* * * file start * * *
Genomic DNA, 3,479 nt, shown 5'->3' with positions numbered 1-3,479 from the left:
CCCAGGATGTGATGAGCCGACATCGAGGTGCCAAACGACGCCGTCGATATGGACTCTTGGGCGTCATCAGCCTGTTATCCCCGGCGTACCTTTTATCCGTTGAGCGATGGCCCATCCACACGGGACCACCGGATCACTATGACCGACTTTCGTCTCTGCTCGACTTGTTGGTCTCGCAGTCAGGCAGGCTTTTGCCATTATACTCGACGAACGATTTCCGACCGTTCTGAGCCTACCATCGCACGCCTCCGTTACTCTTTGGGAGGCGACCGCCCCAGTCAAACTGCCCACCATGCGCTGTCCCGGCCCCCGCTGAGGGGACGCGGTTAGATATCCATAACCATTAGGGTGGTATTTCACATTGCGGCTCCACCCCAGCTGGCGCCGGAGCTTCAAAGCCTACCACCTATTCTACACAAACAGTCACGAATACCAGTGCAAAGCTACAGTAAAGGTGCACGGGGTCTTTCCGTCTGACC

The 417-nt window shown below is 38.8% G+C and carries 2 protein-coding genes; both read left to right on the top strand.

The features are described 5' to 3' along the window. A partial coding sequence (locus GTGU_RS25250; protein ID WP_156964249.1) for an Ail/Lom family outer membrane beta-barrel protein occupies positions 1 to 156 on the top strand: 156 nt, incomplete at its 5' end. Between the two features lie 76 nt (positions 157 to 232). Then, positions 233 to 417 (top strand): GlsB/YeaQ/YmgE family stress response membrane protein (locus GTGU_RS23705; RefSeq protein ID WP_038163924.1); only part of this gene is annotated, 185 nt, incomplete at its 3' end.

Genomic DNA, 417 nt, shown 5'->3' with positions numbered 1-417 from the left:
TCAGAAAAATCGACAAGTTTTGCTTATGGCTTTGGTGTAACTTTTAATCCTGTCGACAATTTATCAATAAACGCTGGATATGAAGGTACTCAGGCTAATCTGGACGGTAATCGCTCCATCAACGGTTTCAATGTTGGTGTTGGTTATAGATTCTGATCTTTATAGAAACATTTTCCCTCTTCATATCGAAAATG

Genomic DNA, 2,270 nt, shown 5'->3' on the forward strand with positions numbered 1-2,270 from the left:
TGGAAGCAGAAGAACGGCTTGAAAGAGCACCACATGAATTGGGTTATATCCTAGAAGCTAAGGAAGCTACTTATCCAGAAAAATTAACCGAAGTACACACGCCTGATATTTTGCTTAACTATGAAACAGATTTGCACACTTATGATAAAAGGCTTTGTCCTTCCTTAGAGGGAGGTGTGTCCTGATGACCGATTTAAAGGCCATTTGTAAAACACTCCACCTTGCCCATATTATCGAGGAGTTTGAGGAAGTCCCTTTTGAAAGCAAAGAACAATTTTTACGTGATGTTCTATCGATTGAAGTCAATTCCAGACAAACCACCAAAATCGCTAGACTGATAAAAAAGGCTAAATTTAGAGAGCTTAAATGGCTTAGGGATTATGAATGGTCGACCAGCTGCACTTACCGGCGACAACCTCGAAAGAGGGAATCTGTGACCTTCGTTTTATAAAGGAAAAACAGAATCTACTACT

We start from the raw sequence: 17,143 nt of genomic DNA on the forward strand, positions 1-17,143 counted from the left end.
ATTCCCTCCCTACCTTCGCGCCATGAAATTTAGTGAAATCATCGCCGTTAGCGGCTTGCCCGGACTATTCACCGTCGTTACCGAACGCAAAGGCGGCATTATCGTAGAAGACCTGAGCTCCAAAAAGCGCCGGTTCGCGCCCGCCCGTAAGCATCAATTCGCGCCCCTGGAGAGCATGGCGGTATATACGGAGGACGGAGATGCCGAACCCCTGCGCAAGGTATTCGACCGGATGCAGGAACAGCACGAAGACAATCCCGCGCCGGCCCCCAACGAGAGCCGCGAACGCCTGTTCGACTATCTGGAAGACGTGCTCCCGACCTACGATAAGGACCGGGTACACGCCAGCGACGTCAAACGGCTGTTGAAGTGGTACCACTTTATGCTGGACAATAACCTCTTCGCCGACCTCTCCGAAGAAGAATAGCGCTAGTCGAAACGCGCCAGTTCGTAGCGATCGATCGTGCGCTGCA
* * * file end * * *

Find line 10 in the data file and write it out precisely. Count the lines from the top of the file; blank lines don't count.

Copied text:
ATTCCCTCCCTACCTTCGCGCCATGAAATTTAGTGAAATCATCGCCGTTAGCGGCTTGCCCGGACTATTCACCGTCGTTACCGAACGCAAAGGCGGCATTATCGTAGAAGACCTGAGCTCCAAAAAGCGCCGGTTCGCGCCCGCCCGTAAGCATCAATTCGCGCCCCTGGAGAGCATGGCGGTATATACGGAGGACGGAGATGCCGAACCCCTGCGCAAGGTATTCGACCGGATGCAGGAACAGCACGAAGACAATCCCGCGCCGGCCCCCAACGAGAGCCGCGAACGCCTGTTCGACTATCTGGAAGACGTGCTCCCGACCTACGATAAGGACCGGGTACACGCCAGCGACGTCAAACGGCTGTTGAAGTGGTACCACTTTATGCTGGACAATAACCTCTTCGCCGACCTCTCCGAAGAAGAATAGCGCTAGTCGAAACGCGCCAGTTCGTAGCGATCGATCGTGCGCTGCA